2. Go directly to the hottest widgets with the best audiences. Likewise has 2.9 million users, Food Fight 2 million, HotList 1.6 million. They’ll take your money.

3. Narrow your target inside Facebook with Flyers Pro, which serves ads based on user profile keywords, workplace, relationship status, political views, or current education status. Flyers Pro moves from a CPM to CPC basis, which is important because click-through rates can be very low inside social networks. The targeting possibilities are almost trippy — you can reach female liberals who are college alumni and work at Google, if you were recruiting for Hillary Clinton’s online campaign staffers.

4. Continue a Google AdSense program, and pray the black box at Google deems your text ad relevant enough to push inside a widget. We love Google, but if you want shelf space inside Facebook, this format is more difficult to control.

Yeah, it’s all complicated. If your marketing boss wants an explanation, just say you want to put your banner ad inside other banner ads that are inside the web that is inside the web. Got it?

With mobile up, something’s got to give

Forecaster Jack Myers predicts newspaper ad spending will continue to decline by 2 to 4.5 percent per year, for the next three years, as mobile advertising more than doubles in 2008 to $1.1 billion. Ad spending in print is down as circs fall and readers move online. We recommend print in many campaigns, but coach clients to measure ad performance to keep a close read on what works and what doesn’t. In many ad campaigns, there is a 10 to 1 ratio in cost per inquiry from various print ads in different pubs. CPM analysis is no longer enough — marketers need to find ways to measure responses from each individual ad, given the importance of making print work in a declining readership market.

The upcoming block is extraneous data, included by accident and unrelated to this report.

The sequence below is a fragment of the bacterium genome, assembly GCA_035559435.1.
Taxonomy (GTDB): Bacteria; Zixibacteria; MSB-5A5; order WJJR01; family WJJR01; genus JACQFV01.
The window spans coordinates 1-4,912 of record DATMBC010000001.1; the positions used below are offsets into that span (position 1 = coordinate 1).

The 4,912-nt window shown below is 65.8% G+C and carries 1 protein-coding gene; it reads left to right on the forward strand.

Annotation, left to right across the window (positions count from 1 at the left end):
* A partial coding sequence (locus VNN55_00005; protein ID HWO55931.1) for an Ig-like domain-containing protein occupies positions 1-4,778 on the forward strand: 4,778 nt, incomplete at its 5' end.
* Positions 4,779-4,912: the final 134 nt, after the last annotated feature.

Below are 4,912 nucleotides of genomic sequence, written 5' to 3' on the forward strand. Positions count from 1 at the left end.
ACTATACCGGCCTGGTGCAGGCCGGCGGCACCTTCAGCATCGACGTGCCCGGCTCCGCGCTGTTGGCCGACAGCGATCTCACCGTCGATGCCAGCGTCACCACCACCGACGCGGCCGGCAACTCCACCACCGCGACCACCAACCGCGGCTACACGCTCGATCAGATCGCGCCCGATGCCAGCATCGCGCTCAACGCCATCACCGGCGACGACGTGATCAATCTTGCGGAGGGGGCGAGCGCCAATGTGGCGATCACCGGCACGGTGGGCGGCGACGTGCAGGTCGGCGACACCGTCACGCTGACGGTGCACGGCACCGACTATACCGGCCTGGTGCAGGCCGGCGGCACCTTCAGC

The new outdoor opportunity

Travel on our mind. We passed this groovy bus on the commute home tonight, and it spurred a thought — there’s a disconnect between some of the best outdoor ad media and where many profitable customers live. Clear Channel, for example, offers taxi media in 28 urban markets, and really cool bus wraps, and those funky signs at bus shelters … but wait. Do some of your affluent customers live in the suburbs?

Out of home media is missing a story here. More than 90 percent of U.S. travel occurs on highways, there are 3.9 million miles of highways far from urban centers, and 75 percent of all domestic goods are shipped by road. That’s a lot of big trucks rolling around consumers.

Put 2 and 2 together, and you’ll see a media market potential: Rolling billboards on 18 wheelers. Would take some careful logistics to build impressions, but imagine buying the media on 100 huge trucks 3M-wrapped with your outdoor promotion, rolling through rush hour traffic in routes that coincide with your market footprint, reaching business men and women as they drive into or out of the ‘burbs each day. Consumers might like looking at something other than grit on the back of those trucks. An innovative impression might break through. Cities and states might find new revenue streams to fix all those potholes and ailing bridges.

Sound loco? We know of companies that get 1 out of 7 of their leads off truck logos, and those are typically one-off impressions. That’s the problem with current truck ads — usually it’s a single blip, promoting the product within. If someone could buy into a network of trucks, all rolling over high-traffic routes in a target geo, the reach and frequency would … accelerate.

With that, tomorrow we’re hitting the road.

Showtime quadruples its audience

For a few days, anyway. Showtime grabs for audience share shift with a “free preview” weekend Sept. 28-Oct. 1, hoping to build its subscriber base (14.4 MM) at the expense of HBO (28.8 MM), where we all miss The Sopranos. Post reports the weekend giveaway will put Showtime temporarily in front of its largest every audience, 54 million U.S. homes. The preview includes four original series — Brotherhood, Californication, Dexter and Weeds — and discounted rates nearly 50% off from several major providers.